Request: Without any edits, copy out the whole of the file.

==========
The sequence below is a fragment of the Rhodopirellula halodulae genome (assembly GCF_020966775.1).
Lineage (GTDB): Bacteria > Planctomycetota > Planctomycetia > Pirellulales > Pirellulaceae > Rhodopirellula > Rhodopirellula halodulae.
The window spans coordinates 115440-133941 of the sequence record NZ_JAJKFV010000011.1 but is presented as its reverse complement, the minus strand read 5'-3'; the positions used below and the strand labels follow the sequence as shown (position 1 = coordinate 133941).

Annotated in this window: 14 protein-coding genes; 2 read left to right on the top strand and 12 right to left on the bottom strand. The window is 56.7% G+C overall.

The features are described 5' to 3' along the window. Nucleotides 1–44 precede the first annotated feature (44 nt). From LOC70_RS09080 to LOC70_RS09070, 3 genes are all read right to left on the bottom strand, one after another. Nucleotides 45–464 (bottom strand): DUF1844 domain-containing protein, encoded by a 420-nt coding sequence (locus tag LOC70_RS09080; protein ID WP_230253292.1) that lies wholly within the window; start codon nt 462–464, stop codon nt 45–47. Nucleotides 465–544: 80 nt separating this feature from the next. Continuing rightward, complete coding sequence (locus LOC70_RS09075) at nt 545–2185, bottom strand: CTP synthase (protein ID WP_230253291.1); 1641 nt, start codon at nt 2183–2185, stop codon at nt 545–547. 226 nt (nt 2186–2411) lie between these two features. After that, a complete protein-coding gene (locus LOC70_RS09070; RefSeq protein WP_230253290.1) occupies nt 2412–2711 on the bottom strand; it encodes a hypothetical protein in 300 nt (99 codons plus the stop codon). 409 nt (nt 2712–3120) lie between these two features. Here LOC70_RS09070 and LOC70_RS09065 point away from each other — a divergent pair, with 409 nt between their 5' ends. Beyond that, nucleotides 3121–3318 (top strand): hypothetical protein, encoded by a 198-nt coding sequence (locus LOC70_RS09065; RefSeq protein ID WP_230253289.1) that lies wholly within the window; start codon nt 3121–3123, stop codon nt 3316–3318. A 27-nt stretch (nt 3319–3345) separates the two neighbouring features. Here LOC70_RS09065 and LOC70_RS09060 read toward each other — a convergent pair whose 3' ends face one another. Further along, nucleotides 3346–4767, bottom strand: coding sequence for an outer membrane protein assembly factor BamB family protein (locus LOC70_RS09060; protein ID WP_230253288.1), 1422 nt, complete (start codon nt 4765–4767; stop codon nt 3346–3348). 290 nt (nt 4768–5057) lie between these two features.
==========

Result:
The sequence below is a fragment of the Rhodopirellula halodulae genome (assembly GCF_020966775.1).
Lineage (GTDB): Bacteria > Planctomycetota > Planctomycetia > Pirellulales > Pirellulaceae > Rhodopirellula > Rhodopirellula halodulae.
The window spans coordinates 115440-133941 of the sequence record NZ_JAJKFV010000011.1 but is presented as its reverse complement, the minus strand read 5'-3'; the positions used below and the strand labels follow the sequence as shown (position 1 = coordinate 133941).

Annotated in this window: 14 protein-coding genes; 2 read left to right on the top strand and 12 right to left on the bottom strand. The window is 56.7% G+C overall.

The features are described 5' to 3' along the window. Nucleotides 1–44 precede the first annotated feature (44 nt). From LOC70_RS09080 to LOC70_RS09070, 3 genes are all read right to left on the bottom strand, one after another. Nucleotides 45–464 (bottom strand): DUF1844 domain-containing protein, encoded by a 420-nt coding sequence (locus tag LOC70_RS09080; protein ID WP_230253292.1) that lies wholly within the window; start codon nt 462–464, stop codon nt 45–47. Nucleotides 465–544: 80 nt separating this feature from the next. Continuing rightward, complete coding sequence (locus LOC70_RS09075) at nt 545–2185, bottom strand: CTP synthase (protein ID WP_230253291.1); 1641 nt, start codon at nt 2183–2185, stop codon at nt 545–547. 226 nt (nt 2186–2411) lie between these two features. After that, a complete protein-coding gene (locus LOC70_RS09070; RefSeq protein WP_230253290.1) occupies nt 2412–2711 on the bottom strand; it encodes a hypothetical protein in 300 nt (99 codons plus the stop codon). 409 nt (nt 2712–3120) lie between these two features. Here LOC70_RS09070 and LOC70_RS09065 point away from each other — a divergent pair, with 409 nt between their 5' ends. Beyond that, nucleotides 3121–3318 (top strand): hypothetical protein, encoded by a 198-nt coding sequence (locus LOC70_RS09065; RefSeq protein ID WP_230253289.1) that lies wholly within the window; start codon nt 3121–3123, stop codon nt 3316–3318. A 27-nt stretch (nt 3319–3345) separates the two neighbouring features. Here LOC70_RS09065 and LOC70_RS09060 read toward each other — a convergent pair whose 3' ends face one another. Further along, nucleotides 3346–4767, bottom strand: coding sequence for an outer membrane protein assembly factor BamB family protein (locus LOC70_RS09060; protein ID WP_230253288.1), 1422 nt, complete (start codon nt 4765–4767; stop codon nt 3346–3348). 290 nt (nt 4768–5057) lie between these two features.